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Lots Withdrawn from New York Sale

Image from the Becchina archive. Source: Christos Tsirogiannis.
Two lots have been withdrawn from today's sale at Christie's in New York. They are:

  1. South Italian black-glossed hydria (lot 36). 
  2. Roman marble janiform head (lot 70). 

The hydria had passed through a Sotheby's sale in London and should have alerted informed members of the antiquities trade that it could have been linked to the Medici operation. Were those checks made? And if not, why not?

The full collecting history of the janiform head is unclear.

This leaves the Roman mosaic (lot 9). Why did the Christie's collecting history (so called "provenance") fail to mention the Ariadne Galleries? What is the history of the mosaic prior to its surfacing in the Ariadne Galleries? Why is an image of the mosaic in the Becchina archive? What was the relationship between Becchina and the Ariadne Galleries (and there is evidence of such a link)?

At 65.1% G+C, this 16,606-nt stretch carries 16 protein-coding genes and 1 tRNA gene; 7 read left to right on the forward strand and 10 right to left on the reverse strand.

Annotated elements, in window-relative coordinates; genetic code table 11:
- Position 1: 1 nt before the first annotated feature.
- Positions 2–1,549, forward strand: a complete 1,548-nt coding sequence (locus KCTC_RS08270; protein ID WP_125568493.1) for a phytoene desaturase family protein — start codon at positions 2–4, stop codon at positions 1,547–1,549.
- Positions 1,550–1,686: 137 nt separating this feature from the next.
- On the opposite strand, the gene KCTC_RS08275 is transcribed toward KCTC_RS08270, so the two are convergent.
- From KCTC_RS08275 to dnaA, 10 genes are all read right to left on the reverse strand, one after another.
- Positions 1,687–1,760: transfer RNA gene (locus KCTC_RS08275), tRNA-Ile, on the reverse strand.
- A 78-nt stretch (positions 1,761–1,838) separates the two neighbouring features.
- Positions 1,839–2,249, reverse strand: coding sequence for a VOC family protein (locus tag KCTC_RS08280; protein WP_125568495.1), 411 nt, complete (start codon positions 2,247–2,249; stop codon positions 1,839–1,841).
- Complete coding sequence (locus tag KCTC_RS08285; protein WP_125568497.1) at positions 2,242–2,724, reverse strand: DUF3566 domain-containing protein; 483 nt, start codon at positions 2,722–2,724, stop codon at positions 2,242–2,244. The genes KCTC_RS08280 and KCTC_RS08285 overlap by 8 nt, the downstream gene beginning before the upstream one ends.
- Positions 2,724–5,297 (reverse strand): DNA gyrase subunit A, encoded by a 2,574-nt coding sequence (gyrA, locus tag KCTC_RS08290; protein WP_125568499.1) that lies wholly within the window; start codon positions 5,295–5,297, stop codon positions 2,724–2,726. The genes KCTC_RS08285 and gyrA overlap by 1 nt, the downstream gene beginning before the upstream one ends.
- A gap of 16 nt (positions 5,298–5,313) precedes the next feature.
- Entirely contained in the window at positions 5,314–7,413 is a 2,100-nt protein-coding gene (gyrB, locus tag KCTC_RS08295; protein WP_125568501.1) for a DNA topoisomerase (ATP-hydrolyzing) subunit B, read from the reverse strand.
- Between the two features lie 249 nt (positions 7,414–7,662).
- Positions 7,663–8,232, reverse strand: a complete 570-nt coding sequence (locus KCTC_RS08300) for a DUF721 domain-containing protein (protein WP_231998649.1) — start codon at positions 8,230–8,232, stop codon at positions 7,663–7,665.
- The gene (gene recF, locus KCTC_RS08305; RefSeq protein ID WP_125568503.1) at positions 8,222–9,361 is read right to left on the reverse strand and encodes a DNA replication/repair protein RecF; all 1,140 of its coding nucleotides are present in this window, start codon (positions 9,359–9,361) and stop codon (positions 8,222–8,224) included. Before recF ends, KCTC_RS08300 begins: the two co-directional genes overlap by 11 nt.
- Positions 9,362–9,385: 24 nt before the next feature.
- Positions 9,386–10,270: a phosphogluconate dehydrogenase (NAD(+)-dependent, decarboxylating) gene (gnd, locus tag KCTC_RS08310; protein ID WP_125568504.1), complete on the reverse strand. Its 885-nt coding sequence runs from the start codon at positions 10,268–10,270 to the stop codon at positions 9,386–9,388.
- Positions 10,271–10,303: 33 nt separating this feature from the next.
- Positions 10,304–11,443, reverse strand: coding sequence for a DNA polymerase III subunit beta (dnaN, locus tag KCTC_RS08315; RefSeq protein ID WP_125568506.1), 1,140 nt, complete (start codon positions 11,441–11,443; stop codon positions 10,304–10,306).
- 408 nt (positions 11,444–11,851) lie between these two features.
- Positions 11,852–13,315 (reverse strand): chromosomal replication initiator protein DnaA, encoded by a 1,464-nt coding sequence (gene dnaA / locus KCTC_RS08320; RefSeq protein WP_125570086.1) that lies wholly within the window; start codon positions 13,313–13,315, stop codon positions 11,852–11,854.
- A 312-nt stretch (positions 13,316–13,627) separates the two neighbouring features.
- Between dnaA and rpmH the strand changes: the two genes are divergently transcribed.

All these identifications have been made by Cambridge-based researcher, Dr Christos Tsirogiannis.

Once again Christie's has demonstrated that its due diligence process lacks the necessary rigour to prevent such material surfacing on the market. Is it time for the Directors of the auction house to put new guidelines in place?


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